Gardening Magazine


By Mwillis
After the rain and strong winds over the last few days, the Chestnut trees at the end of our road have shed loads of their nuts, and I have been to avail myself of this welcome bounty.
You have to be quick when an opportunity like this arises. The chestnuts soon rot if left on wet ground, and the squirrels will take the best ones anyway. In fact as I was foraging a gray squirrel on a similar mission kept me company. He was so engrossed in the task that he let me get very close - perhaps 2 or 3 metres.
The BBC Good Food website gives the following advice about gathering foraged chestnuts: "A good technique for freeing the nuts from their sharp-needled shells is to use your foot (with shoe!) to 'press and roll' over the nuts and they should pop out easily." This is the method I use, and I confirm that it works well.
It only took me about a quarter of an hour to glean a big plastic carrier-bag full of chestnuts. There were plenty to be had, and I was able to be choosy. In a chestnut husk there are usually three nuts: one big one in the centre, flanked by two smaller ones. Guess which ones I picked...
When I got home I washed and weighed the haul. It amounted to 1.6kgs. Not bad for 15 minutes' work! However, the real work starts now.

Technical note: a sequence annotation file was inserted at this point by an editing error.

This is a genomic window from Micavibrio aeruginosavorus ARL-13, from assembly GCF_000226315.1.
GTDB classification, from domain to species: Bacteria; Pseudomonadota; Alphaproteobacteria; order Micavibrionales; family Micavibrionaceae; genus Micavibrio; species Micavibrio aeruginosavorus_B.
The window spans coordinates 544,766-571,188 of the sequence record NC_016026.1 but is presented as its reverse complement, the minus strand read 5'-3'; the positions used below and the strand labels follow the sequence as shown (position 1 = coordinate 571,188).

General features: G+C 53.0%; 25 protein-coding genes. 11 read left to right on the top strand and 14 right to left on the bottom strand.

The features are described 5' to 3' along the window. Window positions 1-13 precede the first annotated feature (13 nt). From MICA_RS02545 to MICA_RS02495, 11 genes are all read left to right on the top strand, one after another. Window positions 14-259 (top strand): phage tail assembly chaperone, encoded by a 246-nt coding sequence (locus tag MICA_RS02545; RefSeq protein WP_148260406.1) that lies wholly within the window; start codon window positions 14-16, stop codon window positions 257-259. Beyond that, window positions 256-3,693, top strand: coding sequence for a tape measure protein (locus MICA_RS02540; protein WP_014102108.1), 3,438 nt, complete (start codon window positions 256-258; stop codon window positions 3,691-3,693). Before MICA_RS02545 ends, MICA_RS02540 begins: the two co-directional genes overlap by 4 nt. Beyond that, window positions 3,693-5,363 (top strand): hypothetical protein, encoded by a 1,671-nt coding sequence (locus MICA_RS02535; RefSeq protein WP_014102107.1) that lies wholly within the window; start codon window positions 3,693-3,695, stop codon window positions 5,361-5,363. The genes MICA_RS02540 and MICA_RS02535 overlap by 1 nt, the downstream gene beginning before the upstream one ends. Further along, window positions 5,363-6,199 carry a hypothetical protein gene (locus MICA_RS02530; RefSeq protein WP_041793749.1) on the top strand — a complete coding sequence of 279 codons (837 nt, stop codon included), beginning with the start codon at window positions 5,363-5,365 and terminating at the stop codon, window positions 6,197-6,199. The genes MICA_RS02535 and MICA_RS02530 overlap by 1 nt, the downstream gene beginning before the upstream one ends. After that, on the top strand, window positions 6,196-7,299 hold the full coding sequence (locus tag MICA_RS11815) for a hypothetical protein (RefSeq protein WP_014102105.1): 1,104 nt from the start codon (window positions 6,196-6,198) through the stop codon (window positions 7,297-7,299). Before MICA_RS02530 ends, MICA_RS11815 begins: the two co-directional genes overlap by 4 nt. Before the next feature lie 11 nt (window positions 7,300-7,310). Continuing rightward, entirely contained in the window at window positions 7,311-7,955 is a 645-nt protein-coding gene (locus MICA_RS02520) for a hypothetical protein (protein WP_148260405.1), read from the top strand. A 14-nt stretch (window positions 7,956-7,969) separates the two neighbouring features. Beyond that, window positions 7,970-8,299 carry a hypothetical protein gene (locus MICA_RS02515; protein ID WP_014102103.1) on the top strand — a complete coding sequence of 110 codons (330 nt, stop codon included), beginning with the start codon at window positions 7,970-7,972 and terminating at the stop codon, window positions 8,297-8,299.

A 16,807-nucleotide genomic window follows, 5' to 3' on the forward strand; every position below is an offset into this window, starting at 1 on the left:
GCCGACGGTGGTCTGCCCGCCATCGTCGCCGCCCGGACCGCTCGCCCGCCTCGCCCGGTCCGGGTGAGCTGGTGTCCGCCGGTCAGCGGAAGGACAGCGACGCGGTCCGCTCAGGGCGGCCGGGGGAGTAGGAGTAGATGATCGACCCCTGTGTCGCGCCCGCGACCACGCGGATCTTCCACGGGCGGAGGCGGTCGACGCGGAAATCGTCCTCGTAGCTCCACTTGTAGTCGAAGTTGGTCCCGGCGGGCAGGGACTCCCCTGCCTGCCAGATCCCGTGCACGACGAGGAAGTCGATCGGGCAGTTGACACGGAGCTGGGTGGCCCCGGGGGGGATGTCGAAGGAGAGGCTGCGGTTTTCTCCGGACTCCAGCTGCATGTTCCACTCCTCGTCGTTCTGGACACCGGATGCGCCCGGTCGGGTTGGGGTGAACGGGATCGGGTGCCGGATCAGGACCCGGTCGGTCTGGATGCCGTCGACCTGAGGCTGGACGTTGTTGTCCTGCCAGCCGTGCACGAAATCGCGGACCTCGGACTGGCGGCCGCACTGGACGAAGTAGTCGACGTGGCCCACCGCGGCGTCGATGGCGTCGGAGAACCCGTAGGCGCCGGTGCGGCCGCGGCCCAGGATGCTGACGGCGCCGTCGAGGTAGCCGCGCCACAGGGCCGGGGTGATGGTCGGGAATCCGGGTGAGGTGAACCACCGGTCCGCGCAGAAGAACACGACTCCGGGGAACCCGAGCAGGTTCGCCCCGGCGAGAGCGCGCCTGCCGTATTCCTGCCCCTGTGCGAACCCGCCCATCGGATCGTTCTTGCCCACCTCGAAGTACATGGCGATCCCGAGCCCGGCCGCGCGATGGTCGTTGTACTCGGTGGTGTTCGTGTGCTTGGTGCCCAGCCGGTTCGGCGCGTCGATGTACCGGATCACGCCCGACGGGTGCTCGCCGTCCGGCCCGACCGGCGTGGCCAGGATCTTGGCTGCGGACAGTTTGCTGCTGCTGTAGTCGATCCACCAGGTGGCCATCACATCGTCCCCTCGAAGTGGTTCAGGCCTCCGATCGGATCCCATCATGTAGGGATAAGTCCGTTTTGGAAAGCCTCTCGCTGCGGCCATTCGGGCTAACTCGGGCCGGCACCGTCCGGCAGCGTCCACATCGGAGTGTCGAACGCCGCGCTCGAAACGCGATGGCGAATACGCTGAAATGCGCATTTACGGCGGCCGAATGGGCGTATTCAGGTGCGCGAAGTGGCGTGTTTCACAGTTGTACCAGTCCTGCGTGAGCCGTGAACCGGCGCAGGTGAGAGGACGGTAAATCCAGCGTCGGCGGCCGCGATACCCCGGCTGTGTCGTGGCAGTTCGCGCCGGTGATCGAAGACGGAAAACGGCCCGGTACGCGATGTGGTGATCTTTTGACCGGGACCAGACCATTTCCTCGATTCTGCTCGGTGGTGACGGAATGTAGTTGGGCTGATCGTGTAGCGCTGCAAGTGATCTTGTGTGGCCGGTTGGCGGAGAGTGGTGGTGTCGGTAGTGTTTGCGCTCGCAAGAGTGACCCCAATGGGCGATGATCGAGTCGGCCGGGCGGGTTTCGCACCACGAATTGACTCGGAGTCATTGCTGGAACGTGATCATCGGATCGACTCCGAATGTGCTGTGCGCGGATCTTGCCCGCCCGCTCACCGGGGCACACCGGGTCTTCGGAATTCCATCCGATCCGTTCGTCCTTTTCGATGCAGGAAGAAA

My method of preparing chestnuts is to parboil them in a saucepan of water for about a minute, cool them a little and then peel off the dark brown outer skins. I don't remove the inner skins (they contribute extra fiber you know). The hot water will have made the skins quite soft and pliable and they come off easily with a little help from a small knife. Then I freeze the chestnuts in small plastic bags.
We like to eat chestnuts boiled in amongst Brussels Sprouts (especially with Christmas Dinner), and this way you can lift out however many you need, just like using frozen peas.
Chestnuts can be used in several ways - made into puree, roasted and ground into flour, etc. but most people only eat them as a savoury nibble, roasted in the oven and eaten while still hot. If you do them that way remember to cut a small nick in the outer skin to let the expanding air out, otherwise the chestnut may explode in the oven as it roasts.
And for those of you into natural beauty treatments, don't forget that the dark brown outer skins of the chestnuts can be used to make a hair-colourant!

Back to Featured Articles on Logo Paperblog

Paperblog Hot Topics